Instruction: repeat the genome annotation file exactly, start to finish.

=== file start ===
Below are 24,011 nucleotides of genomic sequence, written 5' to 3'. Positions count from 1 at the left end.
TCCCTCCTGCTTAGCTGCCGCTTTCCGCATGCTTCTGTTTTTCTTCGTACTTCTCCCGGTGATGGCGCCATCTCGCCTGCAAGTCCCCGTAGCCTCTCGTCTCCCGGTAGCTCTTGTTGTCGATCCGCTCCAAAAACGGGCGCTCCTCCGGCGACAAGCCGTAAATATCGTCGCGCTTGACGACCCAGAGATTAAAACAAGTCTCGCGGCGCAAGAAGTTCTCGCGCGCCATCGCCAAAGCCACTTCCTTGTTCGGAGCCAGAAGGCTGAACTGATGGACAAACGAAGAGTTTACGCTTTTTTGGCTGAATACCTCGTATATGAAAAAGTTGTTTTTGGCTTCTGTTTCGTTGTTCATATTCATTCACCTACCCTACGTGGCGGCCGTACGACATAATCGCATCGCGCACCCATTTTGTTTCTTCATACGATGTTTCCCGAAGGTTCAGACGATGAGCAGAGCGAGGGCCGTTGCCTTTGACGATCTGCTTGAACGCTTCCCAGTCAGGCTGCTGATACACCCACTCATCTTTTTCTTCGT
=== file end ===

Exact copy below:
Below are 24,011 nucleotides of genomic sequence, written 5' to 3'. Positions count from 1 at the left end.
TCCCTCCTGCTTAGCTGCCGCTTTCCGCATGCTTCTGTTTTTCTTCGTACTTCTCCCGGTGATGGCGCCATCTCGCCTGCAAGTCCCCGTAGCCTCTCGTCTCCCGGTAGCTCTTGTTGTCGATCCGCTCCAAAAACGGGCGCTCCTCCGGCGACAAGCCGTAAATATCGTCGCGCTTGACGACCCAGAGATTAAAACAAGTCTCGCGGCGCAAGAAGTTCTCGCGCGCCATCGCCAAAGCCACTTCCTTGTTCGGAGCCAGAAGGCTGAACTGATGGACAAACGAAGAGTTTACGCTTTTTTGGCTGAATACCTCGTATATGAAAAAGTTGTTTTTGGCTTCTGTTTCGTTGTTCATATTCATTCACCTACCCTACGTGGCGGCCGTACGACATAATCGCATCGCGCACCCATTTTGTTTCTTCATACGATGTTTCCCGAAGGTTCAGACGATGAGCAGAGCGAGGGCCGTTGCCTTTGACGATCTGCTTGAACGCTTCCCAGTCAGGCTGCTGATACACCCACTCATCTTTTTCTTCGT